To be fair, Trump also has legitimate concerns about cost overruns. It’s possible to trim the cost of the Gateway Program by building one tunnel instead of two, according to one expert.
But this gets back to the livability issue. Middle-class and working-class New Yorkers, as well as the poor, are being pushed into the city’s periphery and suburbs, where job growth was a mere 0.3 percent in 2017. For much of the past decade, conservationists have advocated the reconstruction of Penn Station in its original neoclassical design. But the obsession with form over function reflects the myopic view of many new urbanists.
The Long Island Railroad is the nation’s largest commuter rail system by traffic volume. Its main areas of service, Nassau and Suffolk counties, have a combined population of nearly 3 million people. In 2017, the LIRR experienced its worst on-time performance in eighteen years. It’s an expensive service that charges on the basis of distance, with monthly passes ranging from around $200 to $500 (the subway’s unlimited 30-day MetroCard is $121).
The LIRR needs a third rail line along the Floral Park-Hicksville stretch of its Main Line to improve service reliability and speed, and increase traffic volume, but local officials and older residents who don’t commute by train oppose the development in their backyard. The NIMBYism of a car-dependent out-of-workforce population is deterring the influx of young, taxpaying working-age adults who are critical for a thriving economy. Millennials, who prefer shorter commutes, are stuck sharing overpriced apartments closer to work.
Making Rail Great Again
The crisis of New York City’s rail networks is also about lost opportunities along the broader northeast corridor, serviced by Amtrak. As China continues to add to its network of high-speed rail—the world’s largest—the Acela train service that runs from Washington to New York and Boston can’t even run at close to full speed for most of the journey. It still takes around 3.5 hours to get from New York to Washington, DC by Acela. Meanwhile, by 2020, 80% of China’s largest cities will be covered by high-speed rail, according to an official with the state-owned China Railway Corporation.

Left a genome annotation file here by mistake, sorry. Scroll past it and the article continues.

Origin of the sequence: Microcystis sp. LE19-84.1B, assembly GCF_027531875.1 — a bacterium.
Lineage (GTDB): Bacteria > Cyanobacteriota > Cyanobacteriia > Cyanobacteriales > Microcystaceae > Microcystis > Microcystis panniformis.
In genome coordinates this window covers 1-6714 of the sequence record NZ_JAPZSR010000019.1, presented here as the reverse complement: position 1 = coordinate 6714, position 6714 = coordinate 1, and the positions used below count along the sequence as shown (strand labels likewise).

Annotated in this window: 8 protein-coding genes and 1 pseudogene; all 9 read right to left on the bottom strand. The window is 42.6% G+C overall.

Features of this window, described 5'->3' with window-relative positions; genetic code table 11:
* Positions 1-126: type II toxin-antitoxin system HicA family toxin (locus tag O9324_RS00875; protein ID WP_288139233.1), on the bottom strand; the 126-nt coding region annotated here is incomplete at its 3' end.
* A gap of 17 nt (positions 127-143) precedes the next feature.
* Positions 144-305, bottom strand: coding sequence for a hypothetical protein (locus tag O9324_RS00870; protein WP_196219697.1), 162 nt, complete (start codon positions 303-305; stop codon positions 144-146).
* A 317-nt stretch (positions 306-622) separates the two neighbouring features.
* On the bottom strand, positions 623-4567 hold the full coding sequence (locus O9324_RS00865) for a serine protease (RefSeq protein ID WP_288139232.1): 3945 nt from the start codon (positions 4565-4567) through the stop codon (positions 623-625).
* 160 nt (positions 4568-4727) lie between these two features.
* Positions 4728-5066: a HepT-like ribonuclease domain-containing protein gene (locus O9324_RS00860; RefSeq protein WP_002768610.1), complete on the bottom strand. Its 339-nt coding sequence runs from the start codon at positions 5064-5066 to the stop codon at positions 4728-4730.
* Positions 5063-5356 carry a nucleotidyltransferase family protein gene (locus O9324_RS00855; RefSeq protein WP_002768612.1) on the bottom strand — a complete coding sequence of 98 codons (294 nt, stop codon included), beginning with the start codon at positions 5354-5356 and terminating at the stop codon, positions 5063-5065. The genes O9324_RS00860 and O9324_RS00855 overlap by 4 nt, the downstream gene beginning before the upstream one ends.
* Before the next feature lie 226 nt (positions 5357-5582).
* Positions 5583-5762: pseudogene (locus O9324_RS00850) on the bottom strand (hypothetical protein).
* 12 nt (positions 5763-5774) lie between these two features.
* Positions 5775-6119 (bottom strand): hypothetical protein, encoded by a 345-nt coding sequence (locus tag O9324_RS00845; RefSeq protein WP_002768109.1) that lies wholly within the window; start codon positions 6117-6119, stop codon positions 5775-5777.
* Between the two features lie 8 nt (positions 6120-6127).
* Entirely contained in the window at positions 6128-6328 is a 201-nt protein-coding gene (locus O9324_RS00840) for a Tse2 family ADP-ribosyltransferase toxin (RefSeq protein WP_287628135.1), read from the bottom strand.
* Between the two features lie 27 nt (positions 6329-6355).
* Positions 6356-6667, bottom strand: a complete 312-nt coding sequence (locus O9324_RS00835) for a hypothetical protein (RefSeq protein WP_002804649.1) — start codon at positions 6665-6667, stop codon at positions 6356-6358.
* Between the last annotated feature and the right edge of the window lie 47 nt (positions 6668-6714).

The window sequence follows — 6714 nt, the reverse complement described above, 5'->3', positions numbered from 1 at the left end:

The northeast corridor from Washington to Boston is America’s most population, prosperous, and diverse. It’s home to 17 percent of the U.S. population and produces 20 percent of the country’s GDP—all on 2 percent of America’s land. And, still, with a lot of open space and a heavy concentration of top universities, there’s plenty of room to grow and people to fill it with.
Livability should be seen as a right and a necessity extending to beyond those who live in Park Slope and Williamsburg. Public transport and affordability are integral to long-term economic growth, livability, and sustainability. And that’s why livability is not just about building bike lanes and fancy new combination subway stations and malls that enrich condo developers. Livability is also not just about cities, but it’s also about suburban areas that have a symbiotic relationship to those cities as part of unified metropolitan areas.
That’s why the discussion about the future of New York must go beyond the crisis of the L train or developing a streetcar network in the hipster enclaves along the East River. It has to be a holistic discussion that involves fusing high-speed rail along the northeast corridor with upgrades to the signals and tracks of the subway and metropolitan commuter rail networks like the LIRR and New Jersey Transit. They’re all part of a broader system.
There’s a real opportunity, if not a need, to build an even more interconnected northeast corridor, enabling not just density in the cities, but also strengthening linkages with suburban and exurban residential and commercial spaces, enabling people and jobs to move further out. Imagine a northeast corridor in which one could travel from New York to Washington by rail in less than two hours or a resident of central New Jersey or Suffolk County could reach Manhattan within half an hour. Imagine the impact on towns and mid-sized cities along the corridor that could be linked to the system by interconnecting railroad and bus networks to high-speed rail hubs. That would fuel America’s next generation of growth and extend the right of “livability” to beyond the have’s.